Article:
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Homechevron_rightWorldchevron_rightCO2 emissions show...

CO2 emissions show biggest ever drop in the first half of 2020, says study

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CO2 emissions show biggest ever drop in the first half of 2020, says study
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The Carbon dioxide (CO2) emissions decline by 15.4 per cent in India and by 8.8 per cent globally, steering the biggest ever drop in CO2 emissions in the first half of 2020, says a study. The study published in the journal Nature Communications on Wednesday, October 14, presented a proportion of data explaining the change in meteorological conditions, contributing to a massive drop in CO2 emissions.

The new study by the researchers from China and France show that the global CO2 emissions sensed a cumulative drop by over 1,500 Million Tonnes (Mt) in the first half of 2020 compared to the same period the previous year. In India, the major turning point for the sharp fall in CO2 emissions was the enforced lockdowns across the states, to limit the spread of novel COVID-19 pandemic.

As per the study, India witnessed a whopping drop by 15.4 per cent equivalent to 205.2 Mt lesser emissions compared to the same period last year. This is the sharpest fall of year-on-year emissions among all the major economies in the world. While India recorded an increase in CO2 emissions by 6.4 per cent on February 2020, the country witnessed the greatest decrease in CO2 emissions on April (44.2 per cent), followed by May (27.6 per cent), March (16.9 per cent) and June (15 per cent).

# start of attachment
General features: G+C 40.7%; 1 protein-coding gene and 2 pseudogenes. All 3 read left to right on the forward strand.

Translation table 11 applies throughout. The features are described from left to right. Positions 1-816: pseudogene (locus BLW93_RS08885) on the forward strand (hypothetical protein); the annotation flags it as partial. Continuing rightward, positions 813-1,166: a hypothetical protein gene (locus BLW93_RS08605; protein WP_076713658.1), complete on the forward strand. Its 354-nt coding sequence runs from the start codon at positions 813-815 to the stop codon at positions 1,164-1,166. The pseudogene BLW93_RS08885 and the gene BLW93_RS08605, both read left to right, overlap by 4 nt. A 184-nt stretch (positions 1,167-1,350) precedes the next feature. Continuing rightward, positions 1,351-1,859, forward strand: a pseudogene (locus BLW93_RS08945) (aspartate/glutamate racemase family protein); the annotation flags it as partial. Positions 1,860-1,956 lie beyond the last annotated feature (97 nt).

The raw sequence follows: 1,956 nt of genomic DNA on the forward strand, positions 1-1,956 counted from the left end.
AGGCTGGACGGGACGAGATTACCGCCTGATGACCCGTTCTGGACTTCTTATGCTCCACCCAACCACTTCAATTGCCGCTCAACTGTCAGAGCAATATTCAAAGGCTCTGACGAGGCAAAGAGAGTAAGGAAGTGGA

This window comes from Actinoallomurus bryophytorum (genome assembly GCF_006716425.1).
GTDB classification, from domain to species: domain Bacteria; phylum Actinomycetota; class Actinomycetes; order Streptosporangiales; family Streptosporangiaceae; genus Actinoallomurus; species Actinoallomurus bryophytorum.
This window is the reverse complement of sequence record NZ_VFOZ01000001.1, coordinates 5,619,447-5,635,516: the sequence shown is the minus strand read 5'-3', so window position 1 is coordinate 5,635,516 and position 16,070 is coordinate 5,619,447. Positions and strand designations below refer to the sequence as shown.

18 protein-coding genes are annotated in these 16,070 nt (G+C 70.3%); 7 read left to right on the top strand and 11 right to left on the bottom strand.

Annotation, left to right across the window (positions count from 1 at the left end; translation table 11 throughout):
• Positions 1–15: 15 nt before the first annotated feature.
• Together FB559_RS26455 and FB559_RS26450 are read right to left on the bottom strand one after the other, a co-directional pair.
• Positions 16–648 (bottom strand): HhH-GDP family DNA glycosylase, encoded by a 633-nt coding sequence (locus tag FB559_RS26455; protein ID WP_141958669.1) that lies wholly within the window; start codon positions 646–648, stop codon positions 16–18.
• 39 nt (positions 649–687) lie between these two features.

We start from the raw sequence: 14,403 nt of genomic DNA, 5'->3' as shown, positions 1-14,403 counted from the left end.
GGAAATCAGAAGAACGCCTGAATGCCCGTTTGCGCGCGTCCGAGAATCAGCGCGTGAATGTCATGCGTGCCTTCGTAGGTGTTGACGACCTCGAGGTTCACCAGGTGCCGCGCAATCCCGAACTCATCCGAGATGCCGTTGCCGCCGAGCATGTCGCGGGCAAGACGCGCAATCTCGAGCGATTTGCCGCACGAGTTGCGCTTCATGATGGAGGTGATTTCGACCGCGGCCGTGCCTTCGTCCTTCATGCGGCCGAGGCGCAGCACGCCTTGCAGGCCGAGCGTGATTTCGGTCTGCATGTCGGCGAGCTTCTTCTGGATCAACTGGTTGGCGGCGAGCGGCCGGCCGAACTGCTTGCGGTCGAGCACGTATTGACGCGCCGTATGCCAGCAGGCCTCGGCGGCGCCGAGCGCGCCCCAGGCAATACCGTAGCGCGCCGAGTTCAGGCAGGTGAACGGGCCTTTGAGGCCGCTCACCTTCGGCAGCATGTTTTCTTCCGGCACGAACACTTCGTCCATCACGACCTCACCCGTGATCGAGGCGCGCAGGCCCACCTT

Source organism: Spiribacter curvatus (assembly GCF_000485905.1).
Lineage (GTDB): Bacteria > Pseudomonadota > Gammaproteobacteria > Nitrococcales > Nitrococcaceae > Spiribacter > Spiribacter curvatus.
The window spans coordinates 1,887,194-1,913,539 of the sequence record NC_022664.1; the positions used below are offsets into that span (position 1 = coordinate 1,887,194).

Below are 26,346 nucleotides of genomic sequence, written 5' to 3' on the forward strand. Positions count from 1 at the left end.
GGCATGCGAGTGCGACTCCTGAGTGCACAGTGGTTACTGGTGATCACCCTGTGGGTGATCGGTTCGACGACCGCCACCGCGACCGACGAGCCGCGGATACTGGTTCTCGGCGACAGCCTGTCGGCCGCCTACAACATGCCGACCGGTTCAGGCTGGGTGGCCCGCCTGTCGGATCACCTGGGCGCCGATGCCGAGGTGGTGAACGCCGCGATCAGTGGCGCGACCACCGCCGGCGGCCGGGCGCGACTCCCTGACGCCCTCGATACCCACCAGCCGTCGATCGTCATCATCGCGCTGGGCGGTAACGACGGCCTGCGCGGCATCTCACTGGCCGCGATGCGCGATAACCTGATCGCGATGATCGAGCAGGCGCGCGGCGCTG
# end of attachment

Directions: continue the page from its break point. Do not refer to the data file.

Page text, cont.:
Globally, international aviation figured the sharpest fall in emissions by 52.4 per cent, says the study. In terms of absolute volume, the study observed most pronounced fall in CO2 emissions from the US, with a drop of 338.3 Mt (13.3 per cent lesser than 2019), while China, the largest emitter, witnessed only a small variation in CO2 emissions by 187.2 M t (3.7 per cent lesser than 2019).

The study also outlines how the differentiating effect is already vanishing in many countries. Researchers of the study hope to utilise the study method used to track national and global CO2 emissions to assess the impact of persistent changes regarding human responses. Also, for a long-term impact of the witnessed changes, continuing to work at home spaces is to be considered, suggests the study.

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